You even could use Atom feeds to create a newspaper publishing system, where reporters send their stories not as e-mail, but instead publish drafts on an Atom feed. Each editor would aggregate Atom feeds from the reporters under his or her control, moving them onto an outgoing Atom feed when the editing was complete. The final feed would end up in the production department, where the text would be laid out and made ready for actual printing. The newspaper's content flow thus would be a flow of many Atom feeds into a single, final feed representing the newspaper itself.
Producing an Atom feed is fairly simple, if you use Perl or another high-level language for which an Atom library exists. Perl, for example, has the XML::Atom module, available from CPAN (Comprehensive Perl Archive Network). I had a bit of trouble installing XML::Atom on my machine running Fedora Core 2 and Perl 5.8.3, but I was able to work around it by ignoring the optional DateTime module during the installation process. I would not recommend doing so in a production environment.
Although XML::Atom is the overall package name, programs that create Atom feeds actually use XML::Atom::Feed and XML::Atom::Entry. Here is a short Perl program that produces a simple feed, based in part on the sample program in the perldoc on-line documentation for XML::Atom::Feed:
#!/usr/bin/perl use strict; use diagnostics; use warnings; use XML::Atom::Feed; use XML::Atom::Entry; # Create a new Atom feed my $feed = XML::Atom::Feed->new; $feed->title('My Weblog'); my $entry; # Create a first entry for the feed $entry = XML::Atom::Entry->new; $entry->title('First Post'); $entry->content('First Post Body'); $feed->add_entry($entry); # Create a second entry for the feed $entry = XML::Atom::Entry->new; $entry->title('Second Post'); $entry->content('Second Post Body'); $feed->add_entry($entry); # Now produce the XML output my $atom_feed_xml = $feed->as_xml; # Display the XML output print $atom_feed_xml, "\n";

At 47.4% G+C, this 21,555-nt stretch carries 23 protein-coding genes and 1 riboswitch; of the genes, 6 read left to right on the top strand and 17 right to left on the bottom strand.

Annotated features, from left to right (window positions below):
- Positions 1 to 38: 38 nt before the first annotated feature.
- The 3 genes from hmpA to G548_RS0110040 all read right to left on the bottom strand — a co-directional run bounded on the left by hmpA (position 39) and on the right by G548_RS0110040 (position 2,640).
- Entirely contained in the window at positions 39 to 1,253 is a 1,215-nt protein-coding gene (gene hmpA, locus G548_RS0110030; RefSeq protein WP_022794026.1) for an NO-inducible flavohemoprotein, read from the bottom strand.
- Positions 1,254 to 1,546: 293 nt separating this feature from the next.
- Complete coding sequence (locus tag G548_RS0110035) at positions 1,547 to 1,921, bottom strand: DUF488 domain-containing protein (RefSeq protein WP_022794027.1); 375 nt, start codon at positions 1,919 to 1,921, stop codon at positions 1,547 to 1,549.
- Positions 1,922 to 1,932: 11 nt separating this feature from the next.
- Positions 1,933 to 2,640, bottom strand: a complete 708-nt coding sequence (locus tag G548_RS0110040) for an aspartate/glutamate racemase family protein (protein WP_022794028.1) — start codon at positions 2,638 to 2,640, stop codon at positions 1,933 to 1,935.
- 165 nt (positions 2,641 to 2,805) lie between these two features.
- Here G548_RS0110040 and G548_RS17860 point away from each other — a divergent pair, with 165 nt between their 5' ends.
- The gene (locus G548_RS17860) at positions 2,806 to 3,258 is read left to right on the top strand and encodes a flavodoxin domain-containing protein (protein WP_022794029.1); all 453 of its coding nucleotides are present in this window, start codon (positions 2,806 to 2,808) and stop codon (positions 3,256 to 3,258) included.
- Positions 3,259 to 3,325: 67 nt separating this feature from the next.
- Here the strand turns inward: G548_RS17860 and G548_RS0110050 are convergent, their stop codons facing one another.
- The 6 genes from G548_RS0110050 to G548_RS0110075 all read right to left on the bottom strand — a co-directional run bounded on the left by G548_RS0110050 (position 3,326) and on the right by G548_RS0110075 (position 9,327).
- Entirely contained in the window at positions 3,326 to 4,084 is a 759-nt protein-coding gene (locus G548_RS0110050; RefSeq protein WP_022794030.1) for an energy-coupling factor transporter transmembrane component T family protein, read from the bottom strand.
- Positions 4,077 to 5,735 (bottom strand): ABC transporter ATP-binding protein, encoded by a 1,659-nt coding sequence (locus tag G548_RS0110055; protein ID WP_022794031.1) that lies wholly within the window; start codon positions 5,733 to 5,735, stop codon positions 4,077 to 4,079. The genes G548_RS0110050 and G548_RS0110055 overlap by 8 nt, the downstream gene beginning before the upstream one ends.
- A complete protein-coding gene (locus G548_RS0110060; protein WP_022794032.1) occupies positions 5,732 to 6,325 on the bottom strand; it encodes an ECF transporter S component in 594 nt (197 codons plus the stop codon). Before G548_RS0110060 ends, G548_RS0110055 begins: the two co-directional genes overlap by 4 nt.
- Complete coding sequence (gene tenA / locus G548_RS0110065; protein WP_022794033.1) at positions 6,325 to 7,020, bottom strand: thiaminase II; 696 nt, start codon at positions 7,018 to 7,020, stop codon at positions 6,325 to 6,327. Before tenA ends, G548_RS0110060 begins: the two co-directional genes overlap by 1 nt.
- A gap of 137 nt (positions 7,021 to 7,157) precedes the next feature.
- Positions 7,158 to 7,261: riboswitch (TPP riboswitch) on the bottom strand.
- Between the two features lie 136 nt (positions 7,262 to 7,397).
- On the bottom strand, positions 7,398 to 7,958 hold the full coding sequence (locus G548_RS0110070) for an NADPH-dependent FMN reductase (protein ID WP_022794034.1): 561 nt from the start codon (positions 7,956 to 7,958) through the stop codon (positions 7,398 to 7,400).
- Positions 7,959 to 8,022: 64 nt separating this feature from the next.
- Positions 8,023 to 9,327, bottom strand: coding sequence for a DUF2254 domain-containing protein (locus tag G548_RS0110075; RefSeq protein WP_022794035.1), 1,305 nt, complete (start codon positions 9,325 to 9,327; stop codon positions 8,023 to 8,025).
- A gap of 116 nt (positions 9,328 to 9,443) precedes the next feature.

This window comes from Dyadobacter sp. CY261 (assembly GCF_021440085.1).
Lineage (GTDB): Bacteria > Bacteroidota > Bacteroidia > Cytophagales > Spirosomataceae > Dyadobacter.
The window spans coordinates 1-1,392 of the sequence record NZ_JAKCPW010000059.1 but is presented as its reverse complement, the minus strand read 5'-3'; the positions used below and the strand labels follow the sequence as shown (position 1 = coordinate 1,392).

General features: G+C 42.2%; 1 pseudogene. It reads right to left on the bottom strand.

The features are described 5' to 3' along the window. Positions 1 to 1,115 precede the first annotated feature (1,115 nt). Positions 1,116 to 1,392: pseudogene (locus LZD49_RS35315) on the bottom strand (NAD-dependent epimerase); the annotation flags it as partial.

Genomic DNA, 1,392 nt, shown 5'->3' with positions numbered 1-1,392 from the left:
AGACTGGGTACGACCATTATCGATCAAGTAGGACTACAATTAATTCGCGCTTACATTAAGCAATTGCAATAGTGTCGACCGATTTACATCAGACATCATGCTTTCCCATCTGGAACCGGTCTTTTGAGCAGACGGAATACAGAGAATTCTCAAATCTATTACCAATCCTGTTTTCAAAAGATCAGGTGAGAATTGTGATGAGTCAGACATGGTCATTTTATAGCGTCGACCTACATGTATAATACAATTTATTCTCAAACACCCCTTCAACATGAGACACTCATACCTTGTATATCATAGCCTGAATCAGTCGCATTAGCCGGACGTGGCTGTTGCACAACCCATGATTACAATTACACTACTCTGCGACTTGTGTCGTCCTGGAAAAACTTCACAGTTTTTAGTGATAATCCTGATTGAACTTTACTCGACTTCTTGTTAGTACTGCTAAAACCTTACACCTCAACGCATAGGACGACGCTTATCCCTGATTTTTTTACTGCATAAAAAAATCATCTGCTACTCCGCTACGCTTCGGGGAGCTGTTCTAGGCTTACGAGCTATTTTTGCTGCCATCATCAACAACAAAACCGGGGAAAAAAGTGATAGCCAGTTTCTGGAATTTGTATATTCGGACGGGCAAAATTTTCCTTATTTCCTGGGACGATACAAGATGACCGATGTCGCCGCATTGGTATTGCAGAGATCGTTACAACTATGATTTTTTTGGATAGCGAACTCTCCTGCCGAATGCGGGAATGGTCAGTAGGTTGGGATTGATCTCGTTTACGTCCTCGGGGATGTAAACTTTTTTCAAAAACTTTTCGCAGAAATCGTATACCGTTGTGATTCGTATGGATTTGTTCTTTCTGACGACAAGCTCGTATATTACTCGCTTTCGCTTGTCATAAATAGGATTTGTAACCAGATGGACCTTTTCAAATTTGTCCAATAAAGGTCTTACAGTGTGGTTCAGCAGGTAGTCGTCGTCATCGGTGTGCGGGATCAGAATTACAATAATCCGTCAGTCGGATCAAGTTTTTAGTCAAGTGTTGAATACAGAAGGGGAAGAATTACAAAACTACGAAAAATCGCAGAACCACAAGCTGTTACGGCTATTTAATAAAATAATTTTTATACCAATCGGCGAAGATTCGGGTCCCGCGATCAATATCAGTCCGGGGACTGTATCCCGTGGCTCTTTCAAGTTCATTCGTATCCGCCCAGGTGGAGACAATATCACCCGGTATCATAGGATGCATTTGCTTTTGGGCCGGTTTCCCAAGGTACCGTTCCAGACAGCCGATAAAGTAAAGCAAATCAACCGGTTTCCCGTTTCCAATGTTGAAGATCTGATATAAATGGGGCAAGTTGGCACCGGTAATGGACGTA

The above program produces the following feed, which I have formatted with extra whitespace for easier reading:
<?xml version="1.0"?> <feed xmlns="http://purl.org/atom/ns#"> <title> My Weblog </title> <entry > <title> First Post </title> <content mode="xml"> <default:div xmlns="http://www.w3.org/1999/xhtml"> First Post Body </default:div> </content> </entry> <entry > <title> Second Post </title> <content mode="xml"> <default:div xmlns="http://www.w3.org/1999/xhtml"> Second Post Body </default:div> </content> </entry> </feed>
As you can see, we create a single XML::Atom::Feed object, containing one or more instances of XML::Atom::Entry. Each entry object corresponds to a single <entry> tag in the Atom feed, which in turn represents a single entry in our Weblog or a single message from our factory floor.